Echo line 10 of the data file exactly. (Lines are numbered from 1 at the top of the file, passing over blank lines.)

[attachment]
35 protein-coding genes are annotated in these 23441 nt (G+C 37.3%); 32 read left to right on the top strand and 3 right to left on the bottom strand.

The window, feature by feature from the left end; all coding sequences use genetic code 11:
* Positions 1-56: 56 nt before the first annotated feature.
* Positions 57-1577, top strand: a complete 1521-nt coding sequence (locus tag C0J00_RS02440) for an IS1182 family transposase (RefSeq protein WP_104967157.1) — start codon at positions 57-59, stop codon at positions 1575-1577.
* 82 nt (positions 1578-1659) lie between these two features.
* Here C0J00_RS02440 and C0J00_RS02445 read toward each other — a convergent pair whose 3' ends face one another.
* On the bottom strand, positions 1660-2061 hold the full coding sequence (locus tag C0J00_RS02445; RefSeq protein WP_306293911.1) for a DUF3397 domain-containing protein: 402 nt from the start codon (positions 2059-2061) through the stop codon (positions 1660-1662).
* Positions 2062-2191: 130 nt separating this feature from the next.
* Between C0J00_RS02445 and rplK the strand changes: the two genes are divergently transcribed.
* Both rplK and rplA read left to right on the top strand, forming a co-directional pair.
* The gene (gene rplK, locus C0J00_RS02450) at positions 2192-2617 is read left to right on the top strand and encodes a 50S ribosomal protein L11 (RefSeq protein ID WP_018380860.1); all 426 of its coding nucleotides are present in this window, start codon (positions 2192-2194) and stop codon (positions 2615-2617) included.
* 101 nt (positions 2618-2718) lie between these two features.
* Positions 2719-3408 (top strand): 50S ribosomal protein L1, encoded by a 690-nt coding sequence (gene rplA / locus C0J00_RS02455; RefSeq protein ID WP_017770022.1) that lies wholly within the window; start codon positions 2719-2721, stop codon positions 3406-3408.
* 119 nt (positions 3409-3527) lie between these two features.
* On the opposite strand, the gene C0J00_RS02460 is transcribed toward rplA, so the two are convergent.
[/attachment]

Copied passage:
* Both rplK and rplA read left to right on the top strand, forming a co-directional pair.